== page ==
New technologies tracking personal information, far too little regulation to protect such processes, companies and governments lying about or hidding what they are tracking. These are the first thoughts most of us have when hearing about Big Data and one of the reasons for that are recent events like the 2013 NSA mass surveillance scandal. However, there’s more to it than just mean endevours initiated by companies and governments: Big Data has great potential in generating new knowledge, improving medical research and accelerating technical innovation. As Big Data is on the rise, we need to examine the chances, limits and dangers of the rage for collecting!
Big Data is suddenly everywhere. Everyone seems to be collecting it, analyzing it, making money from it and celebrating (or fearing) its powers. Whether we’re talking about analyzing zillions of Google search queries to predict flu outbreaks, or zillions of phone records to detect signs of terrorist activity, or zillions of airline stats to find the best time to buy plane tickets, big data is on the case. By combining the power of modern computing with the plentiful data of the digital era, it promises to solve virtually any problem – crime, public health, the evolution of grammar, the perils of dating – just by crunching the numbers.
Well, let’s see what Big Data CAN do.
The three V’s
Big Data is a term used to described the exponential growth and availability of data. By now, there is no universal definition although data analysts break it into three dimensions:
Volume – The general amount of data is increasing since they are generated by machines, networks and human interactions on systems like social media.
Variety – Data in all different kind of shapes and formats like emails, photos, videos, audio, PDFs and so on. This variety of unstructured data creates problems for storage, mining and analyzing data.
Velocity – Data streaming needs to be dealt with in a timely manner as the flow of data is massive and continuous. Real-time data for example are used by businesses to make valuable decisions that provide strategic competitive advantages.
Ranging from big firms to small businesses and governments, theoretically everyone can profit and capitalize from Big Data. Firms can spot what their customers most likely want, governments what their citizens need. The amount of stored information allows – whoever understands its benefits – to take advantage for example in terms of personalized advertising and product placement. The danger of overlooking minorities and individual needs is imminent as the bulk counts. Getting pushed to join the prevailing mainstream could have a negative impact on the diversity and advances of a multicultural and global society.
Big Data and applied science
In science the biggest challenge is to consolidate and transform the big amount of available data into real and applicable knowledge. Natural sciences were hit by the explosion of data first and the founding of Open PHACTS was one of the first reactions to this new quality and quantity of information. It integrates pharmacological data from a variety of information resources and provides tools and services to question this integrated data to support pharmacological research. Gerhard Ecker, Professor of Pharmacoinformatics of the University of Vienna said, that this way the amount of work could be radically reduced.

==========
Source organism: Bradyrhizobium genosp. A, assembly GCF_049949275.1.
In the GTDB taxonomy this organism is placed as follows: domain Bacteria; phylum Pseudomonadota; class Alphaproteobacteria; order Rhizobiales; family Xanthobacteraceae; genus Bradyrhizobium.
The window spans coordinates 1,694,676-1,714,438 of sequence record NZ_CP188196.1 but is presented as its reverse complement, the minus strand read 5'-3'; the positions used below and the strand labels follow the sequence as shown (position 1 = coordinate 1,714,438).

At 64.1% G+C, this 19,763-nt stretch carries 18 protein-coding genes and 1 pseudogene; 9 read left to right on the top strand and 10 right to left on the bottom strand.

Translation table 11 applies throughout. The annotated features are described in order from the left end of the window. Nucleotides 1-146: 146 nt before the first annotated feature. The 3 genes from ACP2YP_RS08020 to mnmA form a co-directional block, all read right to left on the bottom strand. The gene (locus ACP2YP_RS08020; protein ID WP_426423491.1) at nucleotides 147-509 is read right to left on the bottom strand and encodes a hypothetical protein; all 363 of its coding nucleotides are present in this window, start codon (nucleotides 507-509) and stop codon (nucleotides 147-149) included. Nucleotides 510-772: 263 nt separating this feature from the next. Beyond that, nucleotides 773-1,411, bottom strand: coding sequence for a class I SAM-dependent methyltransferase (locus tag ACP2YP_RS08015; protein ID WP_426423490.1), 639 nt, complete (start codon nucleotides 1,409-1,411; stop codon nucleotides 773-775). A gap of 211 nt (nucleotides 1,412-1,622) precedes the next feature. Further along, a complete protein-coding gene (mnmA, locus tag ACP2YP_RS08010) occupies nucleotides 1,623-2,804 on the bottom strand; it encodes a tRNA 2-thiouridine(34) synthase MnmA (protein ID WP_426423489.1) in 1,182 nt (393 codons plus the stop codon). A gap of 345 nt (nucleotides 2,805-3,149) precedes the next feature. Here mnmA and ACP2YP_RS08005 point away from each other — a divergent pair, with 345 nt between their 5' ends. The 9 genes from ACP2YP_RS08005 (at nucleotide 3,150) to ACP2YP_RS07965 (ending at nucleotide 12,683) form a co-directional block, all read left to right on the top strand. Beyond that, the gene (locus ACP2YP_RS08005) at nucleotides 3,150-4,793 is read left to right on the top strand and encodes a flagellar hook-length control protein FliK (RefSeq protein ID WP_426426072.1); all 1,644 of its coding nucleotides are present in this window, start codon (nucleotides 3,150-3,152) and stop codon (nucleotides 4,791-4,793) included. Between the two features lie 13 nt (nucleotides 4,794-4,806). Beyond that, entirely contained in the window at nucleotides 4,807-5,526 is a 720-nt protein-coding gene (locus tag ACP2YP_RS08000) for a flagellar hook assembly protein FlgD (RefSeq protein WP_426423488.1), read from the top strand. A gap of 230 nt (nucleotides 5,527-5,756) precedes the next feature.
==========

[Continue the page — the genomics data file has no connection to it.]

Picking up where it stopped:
Although convinced of and using Big Data himself, Bojan Zagrovic a molecular biologist from the University of Vienna speaks up for “small data”:
“I´ve got 150 Facebook friends, I watch their pictures and I am up to date what they are doing. But if I can meet a close friend and we can have a intimate conversation that´s another quality of information. It enriches my life and I probably will truly learn something.”
This is why scientists from various fields try to call attention on not to overrate the significance of empirical cognition and theoretical knowledge gained by Big Data. However useful, along the way there is a great number of questions that cannot be answered. For example: how to capture the peculiarity of a special gene by using Big Data or to understand human emotions behind certain actions? Those questions require a different approach which is just as important.
Playing with data
At the 2012 World Economic Forum in Davos, Switzerland, Big Data was a sought-after topic. A report by the forum, “Big Data, Big Impact“, declared data a new class of economic asset, calling attention to the “potential for channeling these torrents of data into actionable information that can be used to identify needs & provide services for the benefit of low-income populations.”
Big Data is eclectic. So are the TED-Talks on this topic. Here’s a small collection we recommend:
Big Data and the Rise of Augmented Intelligence: Sean Gourley at TEDxAuckland
Immortality, big data, and tattoos: Juan Enriquez at TEDxNewEngland
Big Data, Small World: Kirk Borne at TEDxGeorgeMasonU
From big data to bigger ideas: Paul Verschure at TEDxBarcelona
Can Big Data authors end poverty?: Phillip Parker at TEDxSeattle
Big Data for the Common Good: Nitesh Chawla at TEDxUND
The beauty of data visualization: David McCandless at TED-Ed
Isn´t the range of possibilities to use Big Data fascinating? How would YOU use it? We´d like to hear your ideas on it!
Header Image credits: Royalty free